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Not All Film Fests Are Created Equal: Festivals Seek Individuality

From guns to dogsleds, some sprocket operas have it all

Not every festival can offer Cannes’ cachet, Venice’s ambience or Toronto’s marketing juggernaut. That’s why the smart ones develop their individuality as well as their screening program and use unique hospitality offers to lure the jaded fest hopper.

Just as in real estate, location is a major fest factor. Who wouldn’t want to be invited to Jerusalem or Istanbul? And when you throw in a tour of the Old City (the former) or a boat trip on the Bosphorus (the latter), all the better.

But other fests in fabled locations put a more imaginative spin on their welcome. The San Francisco fest offers a “Vertigo” tour. Mihai Chirilov, artistic director of the Transilvania Intl. Film Festival, calls it “amazing and very well documented. The guide was brilliant. It’s one of my favorite festival film-related trips ever.”

At the Sarajevo fest, which launched in 1994 while the city was under siege, foreign guests receive an education about this recent past through tours of the former conflict area, including an airport tunnel, which was key to smuggling in supplies for the city’s residents. A Bosnian Serb general who helped defend the city led these excursions for many years, supplying searing first-hand anecdotes.

Meanwhile, visitors to Norway’s north-of-the-Arctic-Circle fest, Tromso, which takes place during January’s dark, polar nights, find warm hospitality that offsets the climate. A dog-sledding wilderness trip encourages bonding as guests cuddle up, two by two, under heavy rugs on old-fashioned sledges drawn by happily baying canines. And to celebrate the day when the sun first appears above the horizon, guests and staff share a festive dinner at which all the courses, including dessert, are made of cod. Fest director Martha Otte says: “The cod dinner is unique to us. It’s the freshest and best cod in the world, from the Barents Sea, just at our doorstep.”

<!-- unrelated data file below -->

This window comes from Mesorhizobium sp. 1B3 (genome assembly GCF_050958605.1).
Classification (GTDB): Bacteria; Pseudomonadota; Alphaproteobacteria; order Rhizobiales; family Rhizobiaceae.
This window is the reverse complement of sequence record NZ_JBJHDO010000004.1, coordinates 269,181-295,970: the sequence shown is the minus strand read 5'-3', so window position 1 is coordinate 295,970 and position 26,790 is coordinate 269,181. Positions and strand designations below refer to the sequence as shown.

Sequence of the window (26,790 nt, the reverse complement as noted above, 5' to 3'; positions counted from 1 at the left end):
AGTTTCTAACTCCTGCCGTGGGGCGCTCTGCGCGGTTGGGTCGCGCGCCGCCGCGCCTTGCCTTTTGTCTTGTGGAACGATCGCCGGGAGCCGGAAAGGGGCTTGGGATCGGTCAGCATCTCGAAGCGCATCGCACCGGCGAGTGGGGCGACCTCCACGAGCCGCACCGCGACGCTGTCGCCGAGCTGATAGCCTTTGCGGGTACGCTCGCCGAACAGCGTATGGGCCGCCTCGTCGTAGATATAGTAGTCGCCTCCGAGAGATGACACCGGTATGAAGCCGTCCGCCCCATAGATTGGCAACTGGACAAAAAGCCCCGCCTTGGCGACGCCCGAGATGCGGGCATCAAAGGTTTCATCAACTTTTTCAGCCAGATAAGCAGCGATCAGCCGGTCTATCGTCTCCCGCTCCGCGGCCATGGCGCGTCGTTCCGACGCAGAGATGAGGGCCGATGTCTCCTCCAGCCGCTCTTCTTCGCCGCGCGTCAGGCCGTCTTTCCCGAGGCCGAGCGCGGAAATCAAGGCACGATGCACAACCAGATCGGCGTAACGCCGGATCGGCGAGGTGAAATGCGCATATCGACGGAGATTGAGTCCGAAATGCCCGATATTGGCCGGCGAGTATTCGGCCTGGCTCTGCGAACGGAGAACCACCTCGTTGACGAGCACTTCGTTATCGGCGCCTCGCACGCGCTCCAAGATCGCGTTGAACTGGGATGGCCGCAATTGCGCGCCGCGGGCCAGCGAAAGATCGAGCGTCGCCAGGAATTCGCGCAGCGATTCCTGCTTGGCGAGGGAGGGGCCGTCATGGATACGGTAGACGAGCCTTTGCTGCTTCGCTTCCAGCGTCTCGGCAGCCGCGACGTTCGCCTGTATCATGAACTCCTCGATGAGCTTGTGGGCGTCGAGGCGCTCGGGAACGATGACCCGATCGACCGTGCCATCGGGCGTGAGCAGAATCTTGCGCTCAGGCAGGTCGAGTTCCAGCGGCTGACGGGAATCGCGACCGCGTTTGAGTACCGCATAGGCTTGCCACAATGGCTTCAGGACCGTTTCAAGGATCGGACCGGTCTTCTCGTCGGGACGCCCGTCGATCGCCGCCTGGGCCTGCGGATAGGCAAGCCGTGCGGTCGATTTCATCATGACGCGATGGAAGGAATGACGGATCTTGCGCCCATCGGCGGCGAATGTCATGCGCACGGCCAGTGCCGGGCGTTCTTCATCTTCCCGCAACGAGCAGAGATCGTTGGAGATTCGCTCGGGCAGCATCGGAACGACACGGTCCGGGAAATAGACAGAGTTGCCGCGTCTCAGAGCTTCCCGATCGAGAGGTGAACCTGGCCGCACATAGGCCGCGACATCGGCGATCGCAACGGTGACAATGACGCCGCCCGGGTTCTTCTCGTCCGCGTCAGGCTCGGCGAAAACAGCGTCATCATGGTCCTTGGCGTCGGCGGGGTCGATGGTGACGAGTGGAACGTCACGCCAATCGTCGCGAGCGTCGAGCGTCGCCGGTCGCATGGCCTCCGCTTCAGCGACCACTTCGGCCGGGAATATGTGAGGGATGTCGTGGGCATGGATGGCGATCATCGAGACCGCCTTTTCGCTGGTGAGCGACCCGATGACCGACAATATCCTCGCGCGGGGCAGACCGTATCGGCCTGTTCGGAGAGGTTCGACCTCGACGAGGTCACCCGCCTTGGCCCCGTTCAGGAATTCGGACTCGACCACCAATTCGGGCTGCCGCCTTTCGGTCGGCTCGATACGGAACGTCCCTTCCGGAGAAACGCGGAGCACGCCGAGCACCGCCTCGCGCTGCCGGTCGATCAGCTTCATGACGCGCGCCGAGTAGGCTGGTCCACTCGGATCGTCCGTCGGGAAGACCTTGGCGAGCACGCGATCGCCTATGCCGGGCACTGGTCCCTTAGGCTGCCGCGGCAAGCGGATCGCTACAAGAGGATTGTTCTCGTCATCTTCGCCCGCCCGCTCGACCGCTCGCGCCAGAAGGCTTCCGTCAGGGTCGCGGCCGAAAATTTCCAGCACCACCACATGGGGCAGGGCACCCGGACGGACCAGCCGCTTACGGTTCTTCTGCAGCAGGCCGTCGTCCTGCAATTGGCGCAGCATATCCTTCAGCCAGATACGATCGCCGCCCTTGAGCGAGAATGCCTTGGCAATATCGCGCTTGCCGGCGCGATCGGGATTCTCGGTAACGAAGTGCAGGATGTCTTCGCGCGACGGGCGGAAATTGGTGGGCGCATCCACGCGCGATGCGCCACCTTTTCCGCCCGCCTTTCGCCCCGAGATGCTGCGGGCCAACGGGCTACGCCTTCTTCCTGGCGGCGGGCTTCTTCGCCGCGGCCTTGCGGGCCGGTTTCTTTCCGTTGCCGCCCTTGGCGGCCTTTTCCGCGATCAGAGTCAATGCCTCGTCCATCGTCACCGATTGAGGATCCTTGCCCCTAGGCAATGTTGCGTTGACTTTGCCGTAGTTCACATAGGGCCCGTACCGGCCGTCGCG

Visitors to the Reykjavik fest also find unusual scenery and singular cuisine. The friendly guest office capitalizes on Iceland’s unique features with excursions to volcanos, diving in sub-zero water, and sampling of local delicacies such as smoked puffin, rotted shark, pickled ram testicles and the infamous spirit known as Black Death.

Special culinary tourism accents the hospitality of many festivals, the more exotic, the more appreciated. Martin Schweighofer, managing director of the Austrian Film Commission, recalls a high-spirited tour of the Armenian Brandy Co. at the Golden Apricot Festival in Yerevan, Armenia, while I cherish memories of Tehran teahouse dining during the Fajr Film Festival.

All things considered, however, Mexico’s Morelia fest is hard to beat. As Sight & Sound editor Nick James notes, it offers a “uniquely pleasing balance of the social and the cinephile.” Ahead of last year’s 10th anni edition, more than 70 guests traveled aboard a splendidly appointed Pullman train from Morelia to Patzcuaro in order to witness Day of the Dead celebrations in this U.N. dubbed Historic World Treasure City.

Like adventure and outdoor sports? The Festival de Cinema Europeen des Arcs, held in December at a ski resort in the French Alps, organizes the European Cinema Ski Cup. There’s also Pitching in the Ski Lift, where a filmmaker with a project truly has a captive audience during the seven minutes it takes for the lift to rise from bottom to top.

Some daredevil colleagues recount tales of sweating naked in a Finnish sauna alongside big-name filmmakers at the Midnight Sun Festival, and aerial sightseeing over the Norwegian fjords during the Haugesand fest. Meanwhile, there are rumors of VIPs being treated to helicopter wolf-hunting at the Siberian fest Khanty-Mansiysk.

Filmmakers with guns? Sure. At Fantastic Fest in Austin, Texas, the Blackstone Security Group takes 25 of its most elite guests to a shooting range, supplying up to 22 different types of high-velocity weapons and ammunition.

But the best place to combine exotic travel and film is at Turkey’s Festival on Wheels. In late November, the bus will be loaded with guests and subtitled film prints in Ankara, and drive on to Sinop and Bursa.

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